Eskom load shedding

Photo: Pixabay

Breaking: Stage 1 load shedding “highly likely” for Tuesday afternoon

For the sixth consecutive working day, we got a stark warning about load shedding. Now Eskom are convinced the lights are going off this afternoon.

Eskom load shedding

Photo: Pixabay

Well, at least they’ve issued their warnings well in advance this time. Eskom spokesperson Khulu Phasiwe confirmed that the utility is preparing for Stage 1 load shedding on Tuesday afternoon, from 16:00 – 23:00

It marks the sixth consecutive working day that the power firm has left us on edge with their warnings. On all previous occasions over the past week, the forecast has not materialised into a full-blown load shedding schedule. But of course, things soon change with Eskom.

Eskom explain their reasons

Phasiwe didn’t offer a detailed explanation as to why the lights are likely to go off later in the day. We’ve been told that generational shortages have been the main culprit for the warnings we’ve had so far. However, Eskom’s representative would only reveal the system “is constrained”.

“The power system is currently constrained, with a high risk of load shedding. Customers are urged to switch off all non-essential appliances in an effort to reduce pressure on the national grid. We’ll continue to provide regular updates through various media platforms.”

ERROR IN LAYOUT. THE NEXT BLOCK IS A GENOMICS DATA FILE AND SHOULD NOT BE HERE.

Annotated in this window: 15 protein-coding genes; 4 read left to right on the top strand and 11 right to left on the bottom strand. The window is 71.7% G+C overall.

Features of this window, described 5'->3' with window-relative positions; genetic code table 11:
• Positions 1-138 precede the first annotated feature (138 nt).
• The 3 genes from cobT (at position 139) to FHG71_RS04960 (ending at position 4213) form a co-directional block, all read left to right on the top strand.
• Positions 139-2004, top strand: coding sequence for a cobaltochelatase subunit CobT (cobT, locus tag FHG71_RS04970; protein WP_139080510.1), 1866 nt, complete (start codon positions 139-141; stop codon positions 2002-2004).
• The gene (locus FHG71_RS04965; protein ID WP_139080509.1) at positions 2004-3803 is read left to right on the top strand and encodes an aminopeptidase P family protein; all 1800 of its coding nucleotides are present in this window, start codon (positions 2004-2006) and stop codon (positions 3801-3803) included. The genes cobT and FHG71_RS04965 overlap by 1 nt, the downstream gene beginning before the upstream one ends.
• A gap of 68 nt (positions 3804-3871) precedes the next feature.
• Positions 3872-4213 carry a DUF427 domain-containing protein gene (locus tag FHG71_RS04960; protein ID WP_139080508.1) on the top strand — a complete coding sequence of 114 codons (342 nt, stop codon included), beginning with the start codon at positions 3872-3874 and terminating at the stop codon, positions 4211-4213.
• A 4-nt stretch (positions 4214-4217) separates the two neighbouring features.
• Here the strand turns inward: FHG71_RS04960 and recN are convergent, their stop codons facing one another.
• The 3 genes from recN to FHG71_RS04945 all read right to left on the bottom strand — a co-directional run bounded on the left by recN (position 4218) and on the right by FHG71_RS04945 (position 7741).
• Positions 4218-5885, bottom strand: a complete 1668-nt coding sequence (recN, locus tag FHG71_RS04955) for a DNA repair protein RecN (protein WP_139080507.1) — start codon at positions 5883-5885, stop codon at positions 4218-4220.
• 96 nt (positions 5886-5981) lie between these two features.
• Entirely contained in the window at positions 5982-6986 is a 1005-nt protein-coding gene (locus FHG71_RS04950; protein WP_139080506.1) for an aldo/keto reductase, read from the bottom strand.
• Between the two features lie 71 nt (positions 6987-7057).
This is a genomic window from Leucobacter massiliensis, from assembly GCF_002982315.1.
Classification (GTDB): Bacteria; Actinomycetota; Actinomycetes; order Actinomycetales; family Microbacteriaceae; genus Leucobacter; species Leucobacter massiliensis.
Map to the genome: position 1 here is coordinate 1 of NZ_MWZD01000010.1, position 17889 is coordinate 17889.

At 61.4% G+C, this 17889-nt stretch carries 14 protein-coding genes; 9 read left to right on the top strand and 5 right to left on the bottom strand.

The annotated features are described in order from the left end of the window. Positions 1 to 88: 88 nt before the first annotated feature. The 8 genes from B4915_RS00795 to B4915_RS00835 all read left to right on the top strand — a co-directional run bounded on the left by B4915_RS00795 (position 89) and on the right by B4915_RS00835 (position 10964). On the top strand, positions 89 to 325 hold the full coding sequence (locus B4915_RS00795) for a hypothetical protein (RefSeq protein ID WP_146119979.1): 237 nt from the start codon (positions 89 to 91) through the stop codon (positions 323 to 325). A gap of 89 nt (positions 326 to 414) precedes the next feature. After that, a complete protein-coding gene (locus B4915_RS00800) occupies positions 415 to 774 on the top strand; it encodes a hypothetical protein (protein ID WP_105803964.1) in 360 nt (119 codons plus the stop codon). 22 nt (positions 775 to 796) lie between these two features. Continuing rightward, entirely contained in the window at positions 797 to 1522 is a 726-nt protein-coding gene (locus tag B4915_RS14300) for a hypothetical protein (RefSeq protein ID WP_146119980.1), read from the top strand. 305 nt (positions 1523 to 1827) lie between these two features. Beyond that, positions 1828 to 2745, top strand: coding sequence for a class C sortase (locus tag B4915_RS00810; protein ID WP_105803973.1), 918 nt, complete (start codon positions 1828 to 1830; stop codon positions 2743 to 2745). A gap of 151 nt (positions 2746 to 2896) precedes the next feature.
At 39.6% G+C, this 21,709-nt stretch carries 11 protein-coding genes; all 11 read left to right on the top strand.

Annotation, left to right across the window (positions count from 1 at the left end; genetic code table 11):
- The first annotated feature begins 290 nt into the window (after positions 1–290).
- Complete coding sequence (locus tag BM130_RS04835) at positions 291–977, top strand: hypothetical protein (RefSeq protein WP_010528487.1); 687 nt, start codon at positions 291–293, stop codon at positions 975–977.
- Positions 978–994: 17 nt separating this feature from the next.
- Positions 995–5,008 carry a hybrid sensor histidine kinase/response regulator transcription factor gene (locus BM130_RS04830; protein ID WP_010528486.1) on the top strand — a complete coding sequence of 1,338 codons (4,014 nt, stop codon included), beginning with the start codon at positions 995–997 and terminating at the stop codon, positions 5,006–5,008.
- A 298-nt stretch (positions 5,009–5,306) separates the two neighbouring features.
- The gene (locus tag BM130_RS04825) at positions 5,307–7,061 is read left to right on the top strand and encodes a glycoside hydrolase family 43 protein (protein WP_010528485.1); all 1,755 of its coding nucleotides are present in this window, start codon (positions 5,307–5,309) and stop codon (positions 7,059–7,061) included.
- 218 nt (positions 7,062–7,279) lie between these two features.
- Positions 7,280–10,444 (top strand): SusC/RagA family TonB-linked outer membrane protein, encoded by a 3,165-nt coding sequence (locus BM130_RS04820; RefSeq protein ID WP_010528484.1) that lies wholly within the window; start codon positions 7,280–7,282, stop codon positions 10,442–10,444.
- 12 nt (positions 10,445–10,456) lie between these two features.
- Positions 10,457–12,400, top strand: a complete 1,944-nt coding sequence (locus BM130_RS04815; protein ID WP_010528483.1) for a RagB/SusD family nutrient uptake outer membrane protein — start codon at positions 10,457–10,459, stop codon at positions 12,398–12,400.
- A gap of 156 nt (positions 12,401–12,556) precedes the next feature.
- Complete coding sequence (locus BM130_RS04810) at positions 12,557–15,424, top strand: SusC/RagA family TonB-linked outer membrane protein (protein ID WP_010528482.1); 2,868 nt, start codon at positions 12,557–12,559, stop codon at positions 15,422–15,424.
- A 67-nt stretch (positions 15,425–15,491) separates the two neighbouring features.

Khulu Phasiwe

On Monday, Eskom were proud of themselves after managing to do the bare minimum by keeping the grid switched on. Some residents of Tshwane thought they’d been hit by the blackouts, but their late-night power cut was the result of a separate issue with Brakfontein Substation.

  • You can read their updated statement on load shedding for Tuesday here:

Check your load shedding schedule

To check your daily load shedding schedule, go onto and type either your suburb/village/area into the quick search field.

You can also call Eskom’s customer contact centre at 0860 037 566. If your electricity is supplied via the municipality, you need to refer to the table in this article and contact the relative authorities – either via the web or phone.